‘Initially we were of the opinion that guesthouses or apartments might be more appropriate for this response, but we stand ready to support, through our humanitarian partners, what the Greek government considers a faster option, that is winterised camps’, said Yorgos Kapranis, representative of the ESI in Athens. Multiple camps dispersed around the country –in order not to create ghettos- require logistics and transportation. Apartments or guesthouses are more appropriate but it is time consuming to find the numbers required. UNHCR has a commitment of 20,000 places funded with €80 million from the EU a year ago, for relocation candidates. So far 17,000 places have been found, including for vulnerable families and individuals.
NGOs and private foundations (with their own funding) in coordination with the authorities have identified and assessed closed buildings and several are now rented and functioning as guesthouses, for unaccompanied minors or vulnerable families and individuals in Athens and Thessaloniki. The numbers of beneficiaries though are still quite low. The lack of coordination and appropriate services, leave gaps which are often filled by volunteer and solidarity groups, often on the margins of the law (eg squats). Their interventions is often life-saving but they may also lack expertise in the humanitarian field. They are capable to fundraise quickly online but are not accountable in a meaningful way and are sometimes at odds with local populations.
Another delaying factor is procurement process disagreements between the GoG and humanitarian partners. Bank capital controls in place since July 2015 delay purchases and act as impediment for local procurement while importing goods is another lengthy administrative process.
Despite its interest in having an overview and control of the response to avoid gaps and overlaps, recognising its responsibility as the lead, the GoG doesn’t possess the human resources needed and shows slow reflex when offers for secondments are made. The legal framework and existing apparatus are not appropriate to register, coordinate, monitor and evaluate the multitude of actors and their work in the refugee response. There is currently a recruitment drive for the ministry of migration. With the austerity measures in place, increasing public employees is difficult and short term only, through the EU funding. This leads to lack of continuity.
The model of implementing partners adds layers of administrative costs. There are too many coordinators and donors and too few hands on deck. Local NGOs are getting overwhelmed by the demand for partnerships, many pushed to expand at an unsustainable rate.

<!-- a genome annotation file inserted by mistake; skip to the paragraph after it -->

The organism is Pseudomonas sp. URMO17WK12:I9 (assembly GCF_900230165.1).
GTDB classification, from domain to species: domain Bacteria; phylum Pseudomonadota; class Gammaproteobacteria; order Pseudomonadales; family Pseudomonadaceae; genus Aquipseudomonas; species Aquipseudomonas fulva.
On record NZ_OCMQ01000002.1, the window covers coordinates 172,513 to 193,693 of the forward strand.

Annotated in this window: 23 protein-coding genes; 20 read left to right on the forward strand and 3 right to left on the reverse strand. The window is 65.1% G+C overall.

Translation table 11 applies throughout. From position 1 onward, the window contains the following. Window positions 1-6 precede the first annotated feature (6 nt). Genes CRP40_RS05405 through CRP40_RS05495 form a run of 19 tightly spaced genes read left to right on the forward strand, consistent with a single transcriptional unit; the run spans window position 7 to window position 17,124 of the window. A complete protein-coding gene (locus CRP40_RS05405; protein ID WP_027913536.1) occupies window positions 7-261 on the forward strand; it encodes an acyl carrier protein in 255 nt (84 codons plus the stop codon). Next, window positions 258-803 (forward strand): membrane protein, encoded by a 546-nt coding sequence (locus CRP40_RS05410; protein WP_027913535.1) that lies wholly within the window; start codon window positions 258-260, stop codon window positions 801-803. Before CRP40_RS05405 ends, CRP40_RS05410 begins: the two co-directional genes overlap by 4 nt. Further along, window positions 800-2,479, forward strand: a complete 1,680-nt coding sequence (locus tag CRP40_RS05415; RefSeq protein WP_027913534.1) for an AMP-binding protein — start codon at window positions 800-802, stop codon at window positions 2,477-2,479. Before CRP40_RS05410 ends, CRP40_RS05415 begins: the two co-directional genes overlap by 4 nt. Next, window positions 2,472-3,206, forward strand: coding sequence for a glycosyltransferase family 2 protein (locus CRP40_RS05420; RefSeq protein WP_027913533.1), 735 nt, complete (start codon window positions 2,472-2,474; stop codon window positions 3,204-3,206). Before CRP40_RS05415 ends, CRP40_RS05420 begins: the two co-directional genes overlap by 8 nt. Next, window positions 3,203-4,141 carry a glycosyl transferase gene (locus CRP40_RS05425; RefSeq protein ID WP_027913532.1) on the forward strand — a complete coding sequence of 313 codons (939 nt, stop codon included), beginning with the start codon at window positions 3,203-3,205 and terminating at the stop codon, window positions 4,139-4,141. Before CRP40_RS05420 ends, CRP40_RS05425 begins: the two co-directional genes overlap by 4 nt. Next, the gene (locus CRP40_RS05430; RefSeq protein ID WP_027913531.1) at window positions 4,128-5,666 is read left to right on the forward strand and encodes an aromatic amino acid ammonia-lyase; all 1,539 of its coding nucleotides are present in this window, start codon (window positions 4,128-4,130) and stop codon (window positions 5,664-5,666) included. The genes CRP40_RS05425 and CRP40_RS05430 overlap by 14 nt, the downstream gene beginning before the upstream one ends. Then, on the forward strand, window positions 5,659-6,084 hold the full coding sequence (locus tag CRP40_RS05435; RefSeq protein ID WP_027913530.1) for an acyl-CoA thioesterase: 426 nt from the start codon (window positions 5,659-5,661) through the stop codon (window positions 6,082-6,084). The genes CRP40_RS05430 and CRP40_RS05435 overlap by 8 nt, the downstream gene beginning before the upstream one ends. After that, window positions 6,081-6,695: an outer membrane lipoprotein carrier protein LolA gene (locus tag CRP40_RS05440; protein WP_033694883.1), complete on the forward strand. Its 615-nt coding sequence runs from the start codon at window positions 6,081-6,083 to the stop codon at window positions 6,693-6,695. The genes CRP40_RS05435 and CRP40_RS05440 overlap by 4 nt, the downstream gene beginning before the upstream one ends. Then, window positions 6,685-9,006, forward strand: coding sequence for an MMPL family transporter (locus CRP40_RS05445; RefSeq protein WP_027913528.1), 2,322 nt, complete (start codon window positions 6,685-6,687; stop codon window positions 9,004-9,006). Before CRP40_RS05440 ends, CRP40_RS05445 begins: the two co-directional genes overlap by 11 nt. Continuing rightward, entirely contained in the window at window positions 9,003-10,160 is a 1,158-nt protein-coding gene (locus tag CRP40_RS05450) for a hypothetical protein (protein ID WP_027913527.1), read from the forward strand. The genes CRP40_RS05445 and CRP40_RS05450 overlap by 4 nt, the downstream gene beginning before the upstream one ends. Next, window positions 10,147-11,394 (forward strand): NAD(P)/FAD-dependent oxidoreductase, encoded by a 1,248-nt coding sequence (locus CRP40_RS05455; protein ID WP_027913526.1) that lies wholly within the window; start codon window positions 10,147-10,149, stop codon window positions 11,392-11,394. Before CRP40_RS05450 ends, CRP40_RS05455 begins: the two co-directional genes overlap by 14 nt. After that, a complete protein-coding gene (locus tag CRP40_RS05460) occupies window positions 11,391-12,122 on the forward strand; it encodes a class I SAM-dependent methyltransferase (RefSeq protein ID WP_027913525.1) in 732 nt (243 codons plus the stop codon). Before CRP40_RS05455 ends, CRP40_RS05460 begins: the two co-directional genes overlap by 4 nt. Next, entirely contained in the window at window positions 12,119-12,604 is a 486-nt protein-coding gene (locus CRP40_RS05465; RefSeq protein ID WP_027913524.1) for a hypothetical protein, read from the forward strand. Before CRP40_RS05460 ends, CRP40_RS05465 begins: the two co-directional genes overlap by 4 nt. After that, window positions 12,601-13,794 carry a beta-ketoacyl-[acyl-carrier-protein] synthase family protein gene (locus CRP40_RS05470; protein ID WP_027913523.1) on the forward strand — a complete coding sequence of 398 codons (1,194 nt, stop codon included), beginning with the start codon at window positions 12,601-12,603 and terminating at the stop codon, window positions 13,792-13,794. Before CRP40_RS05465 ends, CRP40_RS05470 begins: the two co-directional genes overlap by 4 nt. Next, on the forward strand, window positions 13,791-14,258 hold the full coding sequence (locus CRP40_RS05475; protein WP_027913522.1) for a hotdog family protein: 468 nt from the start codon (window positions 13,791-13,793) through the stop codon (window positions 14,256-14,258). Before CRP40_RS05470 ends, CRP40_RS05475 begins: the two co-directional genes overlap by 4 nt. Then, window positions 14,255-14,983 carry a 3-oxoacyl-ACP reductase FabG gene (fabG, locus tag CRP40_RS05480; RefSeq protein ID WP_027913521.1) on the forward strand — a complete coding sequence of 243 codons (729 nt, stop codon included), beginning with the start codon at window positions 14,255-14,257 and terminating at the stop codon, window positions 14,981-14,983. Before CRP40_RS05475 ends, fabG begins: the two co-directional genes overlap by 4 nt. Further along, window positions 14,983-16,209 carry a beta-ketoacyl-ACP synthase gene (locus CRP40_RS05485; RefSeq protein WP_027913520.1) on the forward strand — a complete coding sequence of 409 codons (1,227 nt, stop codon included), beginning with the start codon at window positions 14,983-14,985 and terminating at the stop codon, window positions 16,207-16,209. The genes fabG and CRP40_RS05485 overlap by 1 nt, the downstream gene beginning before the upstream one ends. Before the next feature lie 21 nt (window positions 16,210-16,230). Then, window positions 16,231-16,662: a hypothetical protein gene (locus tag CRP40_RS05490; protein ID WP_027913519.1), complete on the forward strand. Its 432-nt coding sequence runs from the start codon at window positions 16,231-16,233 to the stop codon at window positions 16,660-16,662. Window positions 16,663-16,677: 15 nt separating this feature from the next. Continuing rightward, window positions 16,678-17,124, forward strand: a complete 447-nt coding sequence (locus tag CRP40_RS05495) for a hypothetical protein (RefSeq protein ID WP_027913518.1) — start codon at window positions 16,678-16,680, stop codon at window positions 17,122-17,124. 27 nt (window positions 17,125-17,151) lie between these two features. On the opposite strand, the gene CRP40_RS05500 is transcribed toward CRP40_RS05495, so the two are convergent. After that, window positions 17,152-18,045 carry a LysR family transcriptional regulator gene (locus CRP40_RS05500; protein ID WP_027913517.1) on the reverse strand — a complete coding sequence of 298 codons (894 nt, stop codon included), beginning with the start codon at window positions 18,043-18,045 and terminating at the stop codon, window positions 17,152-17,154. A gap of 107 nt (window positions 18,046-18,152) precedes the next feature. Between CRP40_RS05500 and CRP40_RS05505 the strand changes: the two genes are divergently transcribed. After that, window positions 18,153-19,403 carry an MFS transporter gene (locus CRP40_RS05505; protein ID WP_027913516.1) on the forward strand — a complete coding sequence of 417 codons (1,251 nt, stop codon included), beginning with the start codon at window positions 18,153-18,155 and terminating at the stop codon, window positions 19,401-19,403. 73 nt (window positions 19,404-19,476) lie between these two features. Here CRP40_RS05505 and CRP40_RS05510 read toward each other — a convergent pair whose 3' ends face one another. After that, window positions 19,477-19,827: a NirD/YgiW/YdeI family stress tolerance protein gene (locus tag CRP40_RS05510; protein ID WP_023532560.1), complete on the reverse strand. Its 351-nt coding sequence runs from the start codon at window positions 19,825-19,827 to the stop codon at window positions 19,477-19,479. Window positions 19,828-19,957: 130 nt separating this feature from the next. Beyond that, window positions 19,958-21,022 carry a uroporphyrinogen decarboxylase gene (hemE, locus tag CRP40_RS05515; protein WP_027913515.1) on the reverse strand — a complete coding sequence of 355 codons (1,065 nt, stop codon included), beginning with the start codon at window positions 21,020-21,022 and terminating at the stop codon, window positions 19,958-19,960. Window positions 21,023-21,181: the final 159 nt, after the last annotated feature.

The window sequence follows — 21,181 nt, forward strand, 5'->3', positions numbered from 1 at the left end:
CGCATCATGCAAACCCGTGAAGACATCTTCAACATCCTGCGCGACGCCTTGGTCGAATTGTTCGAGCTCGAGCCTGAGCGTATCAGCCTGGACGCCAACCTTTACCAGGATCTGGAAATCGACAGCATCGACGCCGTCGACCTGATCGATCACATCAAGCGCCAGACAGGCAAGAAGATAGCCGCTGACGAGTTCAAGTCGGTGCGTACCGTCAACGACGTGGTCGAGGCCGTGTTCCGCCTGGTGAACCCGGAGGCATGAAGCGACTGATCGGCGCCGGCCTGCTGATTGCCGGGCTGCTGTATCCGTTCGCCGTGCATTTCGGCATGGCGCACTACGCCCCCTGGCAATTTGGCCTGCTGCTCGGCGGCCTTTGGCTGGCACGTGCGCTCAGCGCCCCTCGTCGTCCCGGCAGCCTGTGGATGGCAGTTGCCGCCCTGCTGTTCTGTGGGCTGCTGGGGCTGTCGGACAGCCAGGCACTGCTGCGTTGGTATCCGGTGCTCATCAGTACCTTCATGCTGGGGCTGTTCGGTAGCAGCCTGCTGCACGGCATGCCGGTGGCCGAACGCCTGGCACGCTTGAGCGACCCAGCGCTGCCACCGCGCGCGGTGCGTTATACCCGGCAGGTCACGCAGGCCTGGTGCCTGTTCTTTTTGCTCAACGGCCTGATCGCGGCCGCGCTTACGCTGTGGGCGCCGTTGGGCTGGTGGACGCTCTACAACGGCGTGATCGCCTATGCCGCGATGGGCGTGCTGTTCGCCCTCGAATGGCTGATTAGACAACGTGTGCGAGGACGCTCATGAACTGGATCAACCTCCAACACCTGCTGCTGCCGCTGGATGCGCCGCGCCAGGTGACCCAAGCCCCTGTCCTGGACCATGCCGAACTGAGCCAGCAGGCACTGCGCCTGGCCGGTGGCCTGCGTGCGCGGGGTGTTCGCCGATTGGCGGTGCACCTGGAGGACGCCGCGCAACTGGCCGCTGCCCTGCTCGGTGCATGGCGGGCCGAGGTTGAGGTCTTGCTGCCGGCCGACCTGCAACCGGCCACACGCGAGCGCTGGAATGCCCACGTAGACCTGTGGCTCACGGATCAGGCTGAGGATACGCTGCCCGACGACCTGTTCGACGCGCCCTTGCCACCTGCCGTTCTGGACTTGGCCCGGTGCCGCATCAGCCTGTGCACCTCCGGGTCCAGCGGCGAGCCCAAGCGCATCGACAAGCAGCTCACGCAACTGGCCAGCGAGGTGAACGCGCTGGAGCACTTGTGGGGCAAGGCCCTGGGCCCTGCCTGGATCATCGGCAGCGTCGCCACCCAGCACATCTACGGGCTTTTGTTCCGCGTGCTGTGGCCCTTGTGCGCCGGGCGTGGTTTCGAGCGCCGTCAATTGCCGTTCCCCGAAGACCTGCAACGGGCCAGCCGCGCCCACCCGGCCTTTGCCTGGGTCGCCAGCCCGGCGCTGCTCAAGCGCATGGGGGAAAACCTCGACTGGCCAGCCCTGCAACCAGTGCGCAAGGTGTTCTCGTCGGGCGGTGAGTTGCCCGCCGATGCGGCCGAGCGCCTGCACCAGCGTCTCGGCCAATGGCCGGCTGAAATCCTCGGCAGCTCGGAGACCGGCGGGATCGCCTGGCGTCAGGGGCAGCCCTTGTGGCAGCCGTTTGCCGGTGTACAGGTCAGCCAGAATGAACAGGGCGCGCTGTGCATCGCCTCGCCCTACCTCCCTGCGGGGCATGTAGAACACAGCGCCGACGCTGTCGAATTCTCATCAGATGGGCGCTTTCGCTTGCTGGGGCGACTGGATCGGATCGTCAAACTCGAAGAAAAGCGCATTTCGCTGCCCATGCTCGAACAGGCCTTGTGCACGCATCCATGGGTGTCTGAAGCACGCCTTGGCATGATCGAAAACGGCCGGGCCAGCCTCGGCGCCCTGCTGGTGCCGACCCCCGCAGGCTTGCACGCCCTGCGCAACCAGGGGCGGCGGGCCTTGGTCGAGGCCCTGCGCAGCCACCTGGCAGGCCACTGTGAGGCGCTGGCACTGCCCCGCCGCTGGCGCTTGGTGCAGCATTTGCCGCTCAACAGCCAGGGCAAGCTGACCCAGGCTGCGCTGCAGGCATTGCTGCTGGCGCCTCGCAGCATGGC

Given the nature of the assistance is increasingly longer term, some NGOs I have discussed with recognise there should be an exit strategy and move to development funding (which goes through governments), to assist not only refugees/migrants but also Greeks under the poverty line due to the economic crisis and successful asylum seekers who fall through the cracks. Other NGOs however are reportedly getting together to advocate for their longer-term remaining in Greece to assist in a ‘humanitarian’ response.
So, what would improve the response?
At this point in time, we need to separate advocacy from protection and response. Daily public reminders to the GoG of their responsibilities and the conditions in camp A or B, or the situation of UASC have lost their value. Humanitarian organisations need to respond in collaboration with the government, offer their expertise. The country is not in conflict, where humanitarian principles impede closeness to the state. The number of refugees is manageable (out of a total of 62,000 roughly 20,000 are already in decent out-of-camp sites). The only real obstacle is the lack of trust between the GoG and humanitarian partners.
The GoG would like to have uniformity of services across camps and NGOs responsible for specific camps rather than sectors. One solution may be for UNHCR to offer to second camp managers and build local capacity over a period of time. Registration should be done in accommodation sites to have a clear picture of who remains and what their needs are. The government should be part of the planning for the 2017 RRMRP (Regional Refugee and Migrant Response Plan) and should clearly articulate its needs for UN/NGO support.
Advocacy is needed at the Brussels level to influence EU policies that are keeping people hostage in Greece as well as member state capitals that should show more solidarity towards refugees and migrants and support for Greece. The country, because of an accident of geography, is a frontline state at one of the most difficult economic times in its post-war history. The EU is happy Greece is isolated in its southeast corner. As long as the refugees don’t show up at ‘the heart of Europe’, Greece remains its Nauru so let’s at least ensure humane conditions for refugees that, unlike Nauru, do not put us to shame as European citizens.
ANNEX: Funding by source and receiving entity
A. SOURCE of funding: AMIF AND ISF (emergency funding)
source of information: Managing the Refugee Crisis, EU Financial Support to Greece, 5 October 2016
|Ministry of Defence||March and July 2016||88.8 mil|
|Ministry of Health||December 2015 and July 2016||27.48 mil|
|First Reception Service||June, October 2015 and March 2016||8.61 mil|
|Asylum Service||January 2015||1.18 mil|
|Ministry of the Interior||May and July 2016||20.79 mil|
|Hellenic Coast Guard||June and October 2015||6.67 mil|
|General Secretariat for Coordination||October 2015||5.99 mil|
|Ministry of Infrastructure||February 2016||12.76 mil|
|Hellenic Police||October and November 2015||5,58|
Total 177,86 mil
|UNHCR||July, Aug 2015 and May 2016||114.13 mil|
|IOM||Dec 2015, Feb and May 2016||34.5 mil|
|EASO||Feb and May 2016||26.12 mil|
Total 174,75 mil
B. SOURCE of funding: ESI/ECHO (700 million to be made available in total for 2016-2018 to all member states)
source of information: http://ec.europa.eu/echo/files/aid/countries/factsheets/greece_en.pdf
First round: April 2016
|Save the Children||7 mil|
Total 83 mil
Second round: October 2016
|Save the Children|
|Terre des Hommes|
Total 115 mil